EMAIL THIS PAGE TO A FRIEND

Journal of ethnopharmacology

The essential oil of Croton zehntneri and trans-anethole improves cutaneous wound healing.


PMID 23000167

Abstract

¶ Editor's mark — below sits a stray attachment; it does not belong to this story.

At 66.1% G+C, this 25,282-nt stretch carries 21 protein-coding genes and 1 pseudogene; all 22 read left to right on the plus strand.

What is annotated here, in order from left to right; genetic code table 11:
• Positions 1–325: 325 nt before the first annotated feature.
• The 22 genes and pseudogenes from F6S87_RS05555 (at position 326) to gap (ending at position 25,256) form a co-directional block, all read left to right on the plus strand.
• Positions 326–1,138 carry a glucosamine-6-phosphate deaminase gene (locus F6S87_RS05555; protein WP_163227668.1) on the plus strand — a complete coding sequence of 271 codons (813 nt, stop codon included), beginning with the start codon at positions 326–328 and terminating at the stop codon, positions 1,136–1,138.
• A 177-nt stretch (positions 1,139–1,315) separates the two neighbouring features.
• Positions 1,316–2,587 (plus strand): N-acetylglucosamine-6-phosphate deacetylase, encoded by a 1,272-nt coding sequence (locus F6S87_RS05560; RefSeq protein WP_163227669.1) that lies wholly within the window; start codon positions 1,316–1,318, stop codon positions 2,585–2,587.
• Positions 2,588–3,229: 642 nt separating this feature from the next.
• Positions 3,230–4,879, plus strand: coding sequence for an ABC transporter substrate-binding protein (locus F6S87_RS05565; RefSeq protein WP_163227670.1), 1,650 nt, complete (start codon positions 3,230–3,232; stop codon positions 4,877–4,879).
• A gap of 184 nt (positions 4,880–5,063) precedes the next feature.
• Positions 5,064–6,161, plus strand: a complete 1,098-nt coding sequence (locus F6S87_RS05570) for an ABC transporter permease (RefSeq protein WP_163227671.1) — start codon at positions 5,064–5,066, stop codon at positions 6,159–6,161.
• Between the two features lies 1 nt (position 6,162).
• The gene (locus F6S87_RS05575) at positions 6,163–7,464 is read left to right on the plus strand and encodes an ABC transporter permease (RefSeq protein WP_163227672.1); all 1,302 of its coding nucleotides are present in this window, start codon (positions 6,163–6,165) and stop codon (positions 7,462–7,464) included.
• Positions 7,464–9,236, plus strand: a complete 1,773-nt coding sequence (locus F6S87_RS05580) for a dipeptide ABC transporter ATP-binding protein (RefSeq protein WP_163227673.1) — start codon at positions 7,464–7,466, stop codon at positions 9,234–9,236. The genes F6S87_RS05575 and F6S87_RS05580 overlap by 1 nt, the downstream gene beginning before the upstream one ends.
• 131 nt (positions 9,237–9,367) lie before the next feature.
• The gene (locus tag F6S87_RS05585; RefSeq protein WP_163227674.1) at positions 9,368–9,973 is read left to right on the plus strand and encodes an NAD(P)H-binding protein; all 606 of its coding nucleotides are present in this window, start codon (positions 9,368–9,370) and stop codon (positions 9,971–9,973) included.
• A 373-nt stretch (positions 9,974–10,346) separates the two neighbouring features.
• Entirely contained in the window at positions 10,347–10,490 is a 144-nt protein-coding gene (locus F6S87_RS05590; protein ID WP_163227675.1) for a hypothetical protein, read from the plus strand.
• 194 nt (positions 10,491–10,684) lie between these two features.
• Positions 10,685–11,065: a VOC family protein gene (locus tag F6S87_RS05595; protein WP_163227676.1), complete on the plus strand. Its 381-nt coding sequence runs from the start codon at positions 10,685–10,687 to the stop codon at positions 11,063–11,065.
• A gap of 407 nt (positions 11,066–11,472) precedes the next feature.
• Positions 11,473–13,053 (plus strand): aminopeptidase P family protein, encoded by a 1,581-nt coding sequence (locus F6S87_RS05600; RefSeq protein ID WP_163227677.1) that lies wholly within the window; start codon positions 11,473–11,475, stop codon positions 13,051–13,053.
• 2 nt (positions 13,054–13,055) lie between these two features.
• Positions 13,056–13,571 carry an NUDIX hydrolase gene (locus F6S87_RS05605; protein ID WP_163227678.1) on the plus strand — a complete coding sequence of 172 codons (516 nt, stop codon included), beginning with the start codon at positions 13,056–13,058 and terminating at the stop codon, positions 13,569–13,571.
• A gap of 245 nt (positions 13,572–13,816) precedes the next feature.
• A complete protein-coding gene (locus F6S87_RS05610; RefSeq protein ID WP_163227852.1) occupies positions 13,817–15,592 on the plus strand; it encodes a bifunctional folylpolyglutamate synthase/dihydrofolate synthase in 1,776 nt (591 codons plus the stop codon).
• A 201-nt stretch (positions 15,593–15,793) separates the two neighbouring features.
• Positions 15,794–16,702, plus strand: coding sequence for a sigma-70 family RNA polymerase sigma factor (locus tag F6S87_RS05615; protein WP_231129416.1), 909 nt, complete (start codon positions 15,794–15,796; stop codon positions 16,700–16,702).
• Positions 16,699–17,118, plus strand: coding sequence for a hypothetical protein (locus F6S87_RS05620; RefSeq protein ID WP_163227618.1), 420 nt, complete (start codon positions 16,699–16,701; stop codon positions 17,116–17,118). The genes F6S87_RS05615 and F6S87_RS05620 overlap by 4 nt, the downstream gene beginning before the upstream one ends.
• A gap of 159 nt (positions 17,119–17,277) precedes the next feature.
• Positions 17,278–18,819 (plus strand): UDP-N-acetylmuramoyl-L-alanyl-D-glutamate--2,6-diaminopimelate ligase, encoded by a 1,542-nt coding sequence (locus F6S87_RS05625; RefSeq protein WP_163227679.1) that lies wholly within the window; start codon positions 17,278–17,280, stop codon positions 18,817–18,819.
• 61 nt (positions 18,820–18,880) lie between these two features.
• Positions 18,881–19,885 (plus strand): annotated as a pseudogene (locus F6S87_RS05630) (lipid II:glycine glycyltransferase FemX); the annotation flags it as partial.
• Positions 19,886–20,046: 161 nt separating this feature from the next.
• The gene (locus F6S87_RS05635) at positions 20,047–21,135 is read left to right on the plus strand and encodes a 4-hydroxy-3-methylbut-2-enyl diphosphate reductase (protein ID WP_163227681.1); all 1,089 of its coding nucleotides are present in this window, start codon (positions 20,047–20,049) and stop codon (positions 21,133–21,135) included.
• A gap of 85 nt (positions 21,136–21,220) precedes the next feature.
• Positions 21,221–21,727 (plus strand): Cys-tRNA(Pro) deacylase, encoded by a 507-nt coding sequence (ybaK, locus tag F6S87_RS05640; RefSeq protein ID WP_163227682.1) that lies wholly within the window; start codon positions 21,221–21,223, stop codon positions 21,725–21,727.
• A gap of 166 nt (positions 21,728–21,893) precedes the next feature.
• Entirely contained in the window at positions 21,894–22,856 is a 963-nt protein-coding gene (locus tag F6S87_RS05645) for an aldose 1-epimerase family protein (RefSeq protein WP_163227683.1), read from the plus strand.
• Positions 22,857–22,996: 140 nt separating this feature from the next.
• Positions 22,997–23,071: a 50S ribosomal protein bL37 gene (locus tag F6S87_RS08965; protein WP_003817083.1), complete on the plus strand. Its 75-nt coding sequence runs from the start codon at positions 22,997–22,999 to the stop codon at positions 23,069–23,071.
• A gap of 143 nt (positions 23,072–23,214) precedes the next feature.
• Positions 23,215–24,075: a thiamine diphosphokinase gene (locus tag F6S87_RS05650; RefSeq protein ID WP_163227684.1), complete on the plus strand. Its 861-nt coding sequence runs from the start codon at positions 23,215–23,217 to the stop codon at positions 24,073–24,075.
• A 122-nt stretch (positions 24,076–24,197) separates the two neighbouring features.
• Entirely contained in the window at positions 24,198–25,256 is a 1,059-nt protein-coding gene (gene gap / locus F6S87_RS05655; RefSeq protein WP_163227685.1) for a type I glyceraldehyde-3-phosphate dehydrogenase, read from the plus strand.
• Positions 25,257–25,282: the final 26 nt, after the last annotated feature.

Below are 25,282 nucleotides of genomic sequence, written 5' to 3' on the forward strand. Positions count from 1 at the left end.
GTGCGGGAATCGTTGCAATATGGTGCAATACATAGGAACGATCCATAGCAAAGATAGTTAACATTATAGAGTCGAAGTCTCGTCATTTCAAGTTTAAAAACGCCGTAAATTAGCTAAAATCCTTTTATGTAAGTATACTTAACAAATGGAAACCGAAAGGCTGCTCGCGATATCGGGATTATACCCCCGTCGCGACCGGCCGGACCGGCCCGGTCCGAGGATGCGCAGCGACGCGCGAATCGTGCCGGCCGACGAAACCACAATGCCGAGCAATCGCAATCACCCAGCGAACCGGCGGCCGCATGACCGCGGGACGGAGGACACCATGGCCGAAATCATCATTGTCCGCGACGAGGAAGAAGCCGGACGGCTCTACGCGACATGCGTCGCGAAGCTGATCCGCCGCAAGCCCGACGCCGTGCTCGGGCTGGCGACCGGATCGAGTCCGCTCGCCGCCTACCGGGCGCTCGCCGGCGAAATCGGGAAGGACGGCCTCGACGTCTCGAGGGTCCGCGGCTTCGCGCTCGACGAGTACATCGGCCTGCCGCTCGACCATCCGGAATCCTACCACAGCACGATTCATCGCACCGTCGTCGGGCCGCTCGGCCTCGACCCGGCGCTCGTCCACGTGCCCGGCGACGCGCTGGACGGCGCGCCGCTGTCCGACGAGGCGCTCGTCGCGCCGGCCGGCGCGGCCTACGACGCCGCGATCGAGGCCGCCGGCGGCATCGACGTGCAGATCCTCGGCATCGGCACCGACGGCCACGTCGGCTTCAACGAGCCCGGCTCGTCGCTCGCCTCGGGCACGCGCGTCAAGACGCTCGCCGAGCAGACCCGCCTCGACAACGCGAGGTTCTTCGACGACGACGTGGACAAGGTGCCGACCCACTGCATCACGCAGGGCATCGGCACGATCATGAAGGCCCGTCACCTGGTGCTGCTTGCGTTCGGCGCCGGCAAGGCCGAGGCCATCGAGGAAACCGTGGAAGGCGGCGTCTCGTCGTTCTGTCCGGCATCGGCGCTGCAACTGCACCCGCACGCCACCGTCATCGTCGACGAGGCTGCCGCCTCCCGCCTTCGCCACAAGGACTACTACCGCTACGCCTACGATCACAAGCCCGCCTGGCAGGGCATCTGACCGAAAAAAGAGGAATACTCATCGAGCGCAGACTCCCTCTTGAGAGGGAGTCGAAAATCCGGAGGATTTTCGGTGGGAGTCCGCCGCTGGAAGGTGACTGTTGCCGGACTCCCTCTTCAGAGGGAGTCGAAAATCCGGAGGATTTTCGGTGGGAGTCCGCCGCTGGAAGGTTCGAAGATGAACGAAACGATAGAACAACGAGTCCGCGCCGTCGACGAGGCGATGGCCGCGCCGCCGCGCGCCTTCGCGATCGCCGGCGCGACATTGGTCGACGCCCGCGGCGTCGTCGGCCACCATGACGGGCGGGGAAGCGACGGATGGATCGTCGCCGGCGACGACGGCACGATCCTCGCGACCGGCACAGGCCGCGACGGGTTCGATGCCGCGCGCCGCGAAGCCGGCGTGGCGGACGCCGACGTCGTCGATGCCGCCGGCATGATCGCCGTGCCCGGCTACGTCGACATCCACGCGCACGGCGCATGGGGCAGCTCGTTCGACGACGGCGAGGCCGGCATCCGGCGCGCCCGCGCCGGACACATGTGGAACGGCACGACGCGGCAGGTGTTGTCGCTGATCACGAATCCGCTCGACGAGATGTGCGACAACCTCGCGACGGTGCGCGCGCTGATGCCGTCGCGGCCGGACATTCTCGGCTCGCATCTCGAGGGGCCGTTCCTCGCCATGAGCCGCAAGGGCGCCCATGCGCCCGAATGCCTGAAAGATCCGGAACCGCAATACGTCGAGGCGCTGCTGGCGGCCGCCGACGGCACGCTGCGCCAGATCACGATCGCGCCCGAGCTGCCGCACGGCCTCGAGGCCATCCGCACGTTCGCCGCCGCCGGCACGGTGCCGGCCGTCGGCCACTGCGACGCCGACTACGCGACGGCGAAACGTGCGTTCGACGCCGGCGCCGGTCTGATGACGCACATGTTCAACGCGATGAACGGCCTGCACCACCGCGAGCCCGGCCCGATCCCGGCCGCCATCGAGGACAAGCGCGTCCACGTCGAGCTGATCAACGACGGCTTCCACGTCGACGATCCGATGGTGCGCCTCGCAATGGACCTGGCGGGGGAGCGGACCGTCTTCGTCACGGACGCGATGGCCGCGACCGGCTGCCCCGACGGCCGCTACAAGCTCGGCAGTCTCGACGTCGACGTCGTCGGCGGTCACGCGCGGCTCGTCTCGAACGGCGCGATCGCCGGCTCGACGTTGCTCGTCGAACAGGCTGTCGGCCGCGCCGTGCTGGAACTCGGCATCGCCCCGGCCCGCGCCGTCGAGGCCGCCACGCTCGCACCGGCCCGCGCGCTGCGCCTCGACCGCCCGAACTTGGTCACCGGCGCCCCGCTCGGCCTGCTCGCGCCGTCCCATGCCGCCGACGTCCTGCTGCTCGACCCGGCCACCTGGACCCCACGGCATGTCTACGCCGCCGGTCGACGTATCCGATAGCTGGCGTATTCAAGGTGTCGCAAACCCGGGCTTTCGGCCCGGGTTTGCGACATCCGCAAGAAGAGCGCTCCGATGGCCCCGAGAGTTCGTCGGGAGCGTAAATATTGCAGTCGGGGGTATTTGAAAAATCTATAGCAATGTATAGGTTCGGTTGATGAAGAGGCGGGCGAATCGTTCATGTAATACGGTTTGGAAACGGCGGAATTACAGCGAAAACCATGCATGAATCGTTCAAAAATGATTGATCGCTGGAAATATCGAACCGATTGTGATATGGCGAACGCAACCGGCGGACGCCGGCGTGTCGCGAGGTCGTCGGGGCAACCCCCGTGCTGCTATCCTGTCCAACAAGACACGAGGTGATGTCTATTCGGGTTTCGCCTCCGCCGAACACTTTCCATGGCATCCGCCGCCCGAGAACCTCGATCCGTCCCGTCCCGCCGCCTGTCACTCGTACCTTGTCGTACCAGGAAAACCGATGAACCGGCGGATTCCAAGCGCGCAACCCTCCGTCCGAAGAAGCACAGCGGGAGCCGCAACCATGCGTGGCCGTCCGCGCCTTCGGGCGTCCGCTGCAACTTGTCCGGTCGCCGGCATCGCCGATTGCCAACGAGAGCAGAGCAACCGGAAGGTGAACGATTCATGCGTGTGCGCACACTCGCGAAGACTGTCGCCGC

Croton zehntneri is a Euphorbiaceae species native to northeastern Brazil, where teas and beverages made from Croton zehntneri leaves are used as healing agents. To our knowledge, there is no experimental study supporting this claim of pharmacological activity. Full-thickness excisional wounds were made in the left and right sides of the dorsum of anesthetised Swiss mice, and a topical pharmaceutical formulation, developed by including essential oil extracted from the leaves of Croton zehntneri (2% and 20% EOCz) in pluronic-127 (PF-127), was administered to mice twice daily for 15 days post-wounding. To evaluate the contribution of trans-anethole, the major constituent of EOCz (85.7%), in the wound healing activity of EOCz, the effect of the topical administration of trans-AT on wound tissue repair was also evaluated and compared to other groups. A macroscopic analysis of swelling and exudates was performed and scored as 0 (missing), 1 (light), 2 (moderate) and 3 (intense). The number of capillaries and leukocytes was counted in hematoxylin and eosin (HE)-stained sections of the injured tissue. For extracellular matrix remodelling analysis, fibroblasts and collagen fibres present in the photomicrography of the Masson's Trichrome (MT)-stained sections were counted. Each experimental group comprised six mice. At day 3 post-wounding, it was observed that treatment with 20% EOCz greatly reduced the swelling and exudates with a similar magnitude to the dexamethasone treatment. The inflammatory cell infiltration and angiogenesis were not altered by either the EOCz- or trans-AT treatments. In contrast, an acceleration of the wound closure was observed, with an enhanced number of fibroblasts and collagen fibres in both the 20% EOCz- and trans-AT-treated mice. Our data indicate that EOCz exerts significant wound healing activity, demonstrating its relevant therapeutic potential.